It was late June, two days before a college football player left home for school and voluntary workouts, when he got a group text message from a teammate who also is his roommate.
He’d just found out he had tested positive for COVID-19.
Had the teammate not disclosed the news, the football player said, he might not have found another place to live while the teammate was infectious and in isolation.
The football coaches, medical staff and athletic director at the school never informed him his teammate had tested positive, said the football player, who spoke to USA TODAY on condition of anonymity and requested the name of the Division I school not be disclosed because he fears reprisal.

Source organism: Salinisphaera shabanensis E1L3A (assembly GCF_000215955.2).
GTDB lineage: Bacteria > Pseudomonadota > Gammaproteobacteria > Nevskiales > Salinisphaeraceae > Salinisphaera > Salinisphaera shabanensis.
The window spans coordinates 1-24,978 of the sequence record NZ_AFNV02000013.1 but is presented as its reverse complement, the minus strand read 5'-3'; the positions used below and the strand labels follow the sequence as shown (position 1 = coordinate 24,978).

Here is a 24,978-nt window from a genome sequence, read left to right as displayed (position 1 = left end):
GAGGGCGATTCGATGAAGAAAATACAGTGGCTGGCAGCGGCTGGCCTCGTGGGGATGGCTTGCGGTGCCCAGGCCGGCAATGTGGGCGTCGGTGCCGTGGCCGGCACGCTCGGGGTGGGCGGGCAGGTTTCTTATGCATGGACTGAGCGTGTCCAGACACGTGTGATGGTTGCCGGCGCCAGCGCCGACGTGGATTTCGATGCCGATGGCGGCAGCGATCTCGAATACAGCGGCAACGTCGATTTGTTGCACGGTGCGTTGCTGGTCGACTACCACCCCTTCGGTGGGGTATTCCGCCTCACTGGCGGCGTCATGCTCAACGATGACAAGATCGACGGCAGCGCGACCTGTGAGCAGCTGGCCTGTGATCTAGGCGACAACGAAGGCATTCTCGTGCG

While college football players are routinely exposed to serious injury, this year many of them were exposed to COVID-19 more than two months before the general student body was scheduled to return to campus during the coronavirus pandemic. The football player who spoke to USA TODAY said he has sickle cell anemia and worries about research that indicates he and other Black people are at greater risk for getting infected.
You can probably predict the punchline.
The college football player who spoke on the condition of anonymity said the school for which he plays required him to sign a document before he could begin voluntary workouts. According to a copy of the document viewed by USA TODAY, it states in part that the signee understands he may be at higher risk for exposure to COVID-19 because playing football involves close contact with others.
Somebody needs to out these fuckers. Period.